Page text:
JACKSON, Wyo. — In Teton County, our biggest environmental issue is also a public health issue.
Increasingly, we’re drinking our own sewage.
Our water comes from a single source: the Snake River Aquifer.
Due to its importance to our community, the U.S. Environmental Protection Agency designated the Snake River a “Sole Source Aquifer” under the federal Safe Drinking Water Act.
In many areas of the county, this aquifer is less than five feet below the surface, making it especially vulnerable to pollution.
Yet because of lax regulations at both the County and the State levels, thousands of the approximately 3,600 residential and commercial septic systems throughout the county have been placed in these highly sensitive areas.
This is threatening public water systems and private water wells with minimally treated human wastewater.
Indeed, in some neighborhoods, decades-old and poorly maintained septic systems are discharging sewage into groundwater just a few dozen feet away from shallow water wells.
Nitrate contamination, which happens when septic waste is inadequately filtered out of our sewage, leaches into the groundwater — which, because we are a sole source aquifer, is our drinking water, too.
In certain places in our Valley, it’s as if our drinking straws were stuck in our own toilets.
By now, you’re probably aware that both Flat Creek and Fish Creek are listed as “impaired” by environmental regulators due to fecal bacteria pollution.
The same E. coli problem affecting these rivers is affecting our drinking water, too.
And while you can’t taste the contamination, you can see the results.
When was the last time you floated down the Snake or Flat Creek and wondered if all that algae was natural?
It’s not. Those algal blooms are the result of an abundance of nutrients that shouldn’t be there.
Explosive algal blooms are not the only byproducts of nitrate contamination. So are gastrointestinal illness, cholera, hepatitis A and typhoid. Some studies also suggest an increased risk of cancer.
And if you’re the proud parent of a newborn, watch out: drinking water contaminated by nitrates could leave your child susceptible to Blue Baby Syndrome, a condition in which a baby’s skin turns blue due to a decreased amount of hemoglobin in the baby’s blood.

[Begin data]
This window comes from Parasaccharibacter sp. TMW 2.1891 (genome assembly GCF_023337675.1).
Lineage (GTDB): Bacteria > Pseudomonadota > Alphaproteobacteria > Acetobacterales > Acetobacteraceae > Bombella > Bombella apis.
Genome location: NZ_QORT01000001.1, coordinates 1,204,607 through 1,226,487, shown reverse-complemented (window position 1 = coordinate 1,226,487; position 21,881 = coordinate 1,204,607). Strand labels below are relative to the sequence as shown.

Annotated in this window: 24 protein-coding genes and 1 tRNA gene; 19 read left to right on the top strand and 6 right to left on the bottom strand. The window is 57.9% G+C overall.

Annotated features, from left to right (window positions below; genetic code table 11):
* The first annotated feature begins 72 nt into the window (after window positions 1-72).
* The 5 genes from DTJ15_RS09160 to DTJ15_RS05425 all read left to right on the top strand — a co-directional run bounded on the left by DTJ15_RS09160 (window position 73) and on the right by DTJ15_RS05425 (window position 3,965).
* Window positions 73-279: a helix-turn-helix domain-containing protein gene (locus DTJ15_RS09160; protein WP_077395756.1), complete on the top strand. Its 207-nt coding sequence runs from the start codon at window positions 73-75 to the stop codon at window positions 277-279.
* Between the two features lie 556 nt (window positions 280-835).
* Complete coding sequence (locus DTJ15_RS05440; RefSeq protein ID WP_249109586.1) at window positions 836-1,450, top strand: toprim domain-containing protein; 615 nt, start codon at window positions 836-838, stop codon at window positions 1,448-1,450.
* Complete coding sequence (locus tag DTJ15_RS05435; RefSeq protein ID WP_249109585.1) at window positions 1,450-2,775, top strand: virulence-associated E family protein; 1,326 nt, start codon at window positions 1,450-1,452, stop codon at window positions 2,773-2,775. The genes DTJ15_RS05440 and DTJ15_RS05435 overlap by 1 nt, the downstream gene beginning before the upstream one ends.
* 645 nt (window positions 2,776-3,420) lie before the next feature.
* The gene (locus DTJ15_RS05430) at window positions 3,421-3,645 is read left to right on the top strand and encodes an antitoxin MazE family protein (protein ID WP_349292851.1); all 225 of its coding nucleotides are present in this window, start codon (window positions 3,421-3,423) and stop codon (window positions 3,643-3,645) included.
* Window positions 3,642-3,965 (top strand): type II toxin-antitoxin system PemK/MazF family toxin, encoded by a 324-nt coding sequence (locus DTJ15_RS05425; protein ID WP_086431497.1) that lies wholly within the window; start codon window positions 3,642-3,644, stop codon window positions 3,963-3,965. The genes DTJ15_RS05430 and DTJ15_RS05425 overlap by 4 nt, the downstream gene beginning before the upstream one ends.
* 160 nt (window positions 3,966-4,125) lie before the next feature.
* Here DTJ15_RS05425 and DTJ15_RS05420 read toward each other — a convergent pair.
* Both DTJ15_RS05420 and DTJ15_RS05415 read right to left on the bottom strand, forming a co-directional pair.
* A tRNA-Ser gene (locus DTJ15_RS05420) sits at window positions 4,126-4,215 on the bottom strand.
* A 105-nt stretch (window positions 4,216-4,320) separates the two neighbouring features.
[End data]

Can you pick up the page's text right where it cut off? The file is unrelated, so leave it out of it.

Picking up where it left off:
Scared yet? You should be.
But there’s hope. Thanks to the dedication of groups like Protect Our Water Jackson Hole (POWJH) and the Wyoming Outdoor Council, our water problems have finally made it onto the radar screens of our elected officials.
On May 18, the Teton County Board of County Commissioners requested that POWJH work with Teton Conservation District and Teton County Engineering Services to develop a community plan that addresses the shortcomings of our sewer and septic systems.
To make that happen, POWJH ponied up $250,000 to help fund 50% of the costs.
It’s inspiring that a small group of concerned citizens got our elected officials to take notice of such a fundamental threat to our drinking water. But they need our help.
As a candidate for Teton County Commission, Christian Beckwith is stepping up. If elected, he will make clean water a centerpiece of his responsibilities.
But regardless of who you vote for in November, we need to make sure wastewater management remains a priority until we have a county-wide plan that gives planners, builders and developers alike the guidance they need to address our water issues now, and to keep our water clean down the road.
Clean water is a right, not a privilege. Let’s build the political will to keep our water drinkable, for this and future generations.
Demand that all candidates for elected office make clean water a priority of their campaigns.
If you agree, please vote for Christian Beckwith for Teton County Commission on August 18. Learn more about Beckwith’s candidacy and his positions at www.christianbeckwith.com.